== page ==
Alabama Gov. George "segregation now, segregation tomorrow, segregation forever" Wallace was a Democrat. Georgia Gov. Lester Maddox, who as a restaurateur, left pick handles hanging on the walls to provide customers recourse in the event an uppity black tried to enter his restaurant. He was a Democrat. Arkansas Gov. Orville Faubus attempted, in 1957, to prevent the integration of Little Rock High School. He was a Democrat. Bull Connor, the commissioner of public safety for Birmingham, Ala., turned water hoses and dogs on civil rights activists. He was a Democrat.
But what about the infamous Republican Southern strategy?
The co-author of the strategy, Pat Buchanan, wrote in 2002: "Richard Nixon kicked off his historic comeback in 1966 with a column on the South (by this writer) that declared we would build our Republican Party on a foundation of states rights, human rights, small government and a strong national defense, and leave it to the [Democratic] 'party of Maddox and Wallace to squeeze the last ounces of political juice out of the rotting fruit of racial injustice.'"
Today it's Democrats who blatantly use the race card to malign Republicans as a collection of bigots. Yet it's Republicans who support school choice and private Social Security savings accounts -- both of which disproportionately help blacks.
Chairman of the House Ways and Means Committee, Democrat Charlie Rangel, said of Republicans, "It's not 'spic' or 'nigger' anymore. They say 'let's cut taxes.'" Rangel, in an attack on Bush, called him "our Bull Connor." Donna Brazile, then Al Gore's campaign manager, called Republicans "white boys," and said, "A white-boy attitude is 'I must exclude, denigrate and leave behind.'"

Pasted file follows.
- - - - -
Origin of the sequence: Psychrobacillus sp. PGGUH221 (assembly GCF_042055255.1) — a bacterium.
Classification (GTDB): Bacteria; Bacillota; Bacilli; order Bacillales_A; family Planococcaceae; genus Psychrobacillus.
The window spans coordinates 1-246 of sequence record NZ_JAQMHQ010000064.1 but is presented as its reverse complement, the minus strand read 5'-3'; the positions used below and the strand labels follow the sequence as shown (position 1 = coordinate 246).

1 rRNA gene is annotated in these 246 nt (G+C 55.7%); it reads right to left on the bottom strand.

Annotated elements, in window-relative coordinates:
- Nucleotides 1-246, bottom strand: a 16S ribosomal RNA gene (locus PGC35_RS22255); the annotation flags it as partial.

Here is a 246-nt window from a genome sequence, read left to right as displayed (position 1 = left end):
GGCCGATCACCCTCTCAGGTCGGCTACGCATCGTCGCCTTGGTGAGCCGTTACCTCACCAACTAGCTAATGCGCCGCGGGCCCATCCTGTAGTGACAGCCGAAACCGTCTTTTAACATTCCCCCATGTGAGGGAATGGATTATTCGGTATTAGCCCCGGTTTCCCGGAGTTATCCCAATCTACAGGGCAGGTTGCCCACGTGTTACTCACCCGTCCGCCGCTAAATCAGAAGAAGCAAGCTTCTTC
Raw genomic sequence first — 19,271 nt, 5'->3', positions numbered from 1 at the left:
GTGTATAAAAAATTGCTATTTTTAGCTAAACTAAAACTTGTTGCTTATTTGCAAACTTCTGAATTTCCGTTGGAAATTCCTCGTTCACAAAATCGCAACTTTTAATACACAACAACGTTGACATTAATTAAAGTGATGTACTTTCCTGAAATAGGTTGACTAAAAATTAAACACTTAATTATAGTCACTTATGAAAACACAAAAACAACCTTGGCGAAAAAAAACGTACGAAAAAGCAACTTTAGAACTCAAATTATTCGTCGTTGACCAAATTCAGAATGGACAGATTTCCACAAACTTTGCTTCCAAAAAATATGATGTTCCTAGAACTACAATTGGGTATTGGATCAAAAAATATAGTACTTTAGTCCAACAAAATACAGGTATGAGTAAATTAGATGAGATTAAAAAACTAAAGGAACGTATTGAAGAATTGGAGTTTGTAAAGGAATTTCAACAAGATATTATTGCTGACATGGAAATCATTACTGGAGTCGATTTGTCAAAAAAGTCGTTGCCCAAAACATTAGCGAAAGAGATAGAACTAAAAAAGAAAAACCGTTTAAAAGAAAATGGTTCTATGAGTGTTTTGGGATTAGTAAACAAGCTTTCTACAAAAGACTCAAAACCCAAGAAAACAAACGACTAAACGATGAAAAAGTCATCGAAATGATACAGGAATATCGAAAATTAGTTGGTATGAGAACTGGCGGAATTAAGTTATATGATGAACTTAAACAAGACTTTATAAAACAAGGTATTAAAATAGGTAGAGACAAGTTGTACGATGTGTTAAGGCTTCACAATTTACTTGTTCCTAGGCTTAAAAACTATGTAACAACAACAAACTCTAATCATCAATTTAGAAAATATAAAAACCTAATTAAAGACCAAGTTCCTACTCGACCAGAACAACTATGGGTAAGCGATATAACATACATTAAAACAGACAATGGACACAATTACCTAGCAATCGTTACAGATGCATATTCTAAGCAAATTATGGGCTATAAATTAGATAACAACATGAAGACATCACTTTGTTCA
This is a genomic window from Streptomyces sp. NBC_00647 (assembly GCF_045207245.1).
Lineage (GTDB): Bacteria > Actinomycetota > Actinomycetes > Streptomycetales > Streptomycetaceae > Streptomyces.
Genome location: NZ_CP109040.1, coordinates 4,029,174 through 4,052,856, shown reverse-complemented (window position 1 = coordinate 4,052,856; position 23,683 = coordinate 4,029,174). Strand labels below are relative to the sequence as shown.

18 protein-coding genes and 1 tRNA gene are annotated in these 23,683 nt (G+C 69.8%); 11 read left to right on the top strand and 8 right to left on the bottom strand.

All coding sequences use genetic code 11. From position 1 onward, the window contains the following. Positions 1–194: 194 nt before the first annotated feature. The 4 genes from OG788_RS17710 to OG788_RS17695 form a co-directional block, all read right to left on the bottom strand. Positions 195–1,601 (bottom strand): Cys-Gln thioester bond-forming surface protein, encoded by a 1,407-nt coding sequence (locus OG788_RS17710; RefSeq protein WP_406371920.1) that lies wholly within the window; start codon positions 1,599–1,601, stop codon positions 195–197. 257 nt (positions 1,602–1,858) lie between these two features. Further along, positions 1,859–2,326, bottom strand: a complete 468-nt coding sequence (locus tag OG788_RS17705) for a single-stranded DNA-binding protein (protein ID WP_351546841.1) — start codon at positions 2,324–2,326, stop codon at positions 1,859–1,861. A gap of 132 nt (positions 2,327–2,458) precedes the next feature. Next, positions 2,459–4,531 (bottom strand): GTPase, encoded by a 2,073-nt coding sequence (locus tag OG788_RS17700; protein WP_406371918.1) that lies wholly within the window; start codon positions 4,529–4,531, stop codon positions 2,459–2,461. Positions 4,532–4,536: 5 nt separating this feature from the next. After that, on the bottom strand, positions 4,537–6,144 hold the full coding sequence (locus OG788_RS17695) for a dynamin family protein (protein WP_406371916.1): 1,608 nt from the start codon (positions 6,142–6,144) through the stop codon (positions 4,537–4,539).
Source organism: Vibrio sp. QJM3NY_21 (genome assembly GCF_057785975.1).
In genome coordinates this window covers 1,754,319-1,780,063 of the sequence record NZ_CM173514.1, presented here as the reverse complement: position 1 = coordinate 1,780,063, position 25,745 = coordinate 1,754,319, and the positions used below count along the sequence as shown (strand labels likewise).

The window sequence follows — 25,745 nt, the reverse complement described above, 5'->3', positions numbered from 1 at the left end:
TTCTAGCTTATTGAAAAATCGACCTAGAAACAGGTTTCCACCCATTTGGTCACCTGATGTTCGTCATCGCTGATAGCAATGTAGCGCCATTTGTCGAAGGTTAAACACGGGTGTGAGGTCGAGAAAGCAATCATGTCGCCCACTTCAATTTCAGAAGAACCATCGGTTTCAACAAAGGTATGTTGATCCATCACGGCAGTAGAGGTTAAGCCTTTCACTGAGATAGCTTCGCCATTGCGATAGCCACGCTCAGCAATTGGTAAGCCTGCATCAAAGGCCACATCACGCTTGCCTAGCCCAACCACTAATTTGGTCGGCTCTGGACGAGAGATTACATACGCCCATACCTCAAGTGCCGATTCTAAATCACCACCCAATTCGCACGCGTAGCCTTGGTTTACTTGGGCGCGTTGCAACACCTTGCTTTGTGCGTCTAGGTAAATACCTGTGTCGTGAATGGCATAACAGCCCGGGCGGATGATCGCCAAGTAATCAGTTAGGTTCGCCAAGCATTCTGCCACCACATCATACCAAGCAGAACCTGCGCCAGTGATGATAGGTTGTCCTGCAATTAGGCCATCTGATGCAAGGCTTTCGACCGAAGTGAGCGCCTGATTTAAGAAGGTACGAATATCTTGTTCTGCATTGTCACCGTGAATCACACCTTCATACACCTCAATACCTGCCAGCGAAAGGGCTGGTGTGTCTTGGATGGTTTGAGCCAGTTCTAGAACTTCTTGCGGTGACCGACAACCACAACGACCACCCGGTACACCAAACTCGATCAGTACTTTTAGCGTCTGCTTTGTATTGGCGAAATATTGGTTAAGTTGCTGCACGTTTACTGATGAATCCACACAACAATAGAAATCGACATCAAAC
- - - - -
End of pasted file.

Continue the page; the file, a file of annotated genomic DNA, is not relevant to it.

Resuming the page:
Hillary Clinton, before a group of blacks, condemned the then-Republican-controlled Congress: "When you look at the way the House of Representatives has been run, it has been run like a plantation, and you know what I'm talking about." Then-candidate and now Democratic Missouri Sen. Claire McCaskill said of George Bush's response to Hurricane Katrina, "George Bush let people die on rooftops in New Orleans because they were poor and because they were black." In a Katrina hearing, Democrat Barney Frank accused Bush of intentionally responding sluggishly. Why? Katrina would induce blacks to leave Louisiana, making it a more solidly Republican red state -- a Bush scheme that Frank called "ethnic cleansing by inaction."
Democratic Party chairman Howard Dean recently referred to the Republican Party as the "white party." The 35 percent of Asians and 31 percent of Hispanics who voted Republican apparently don't count.
So who should apologize to whom?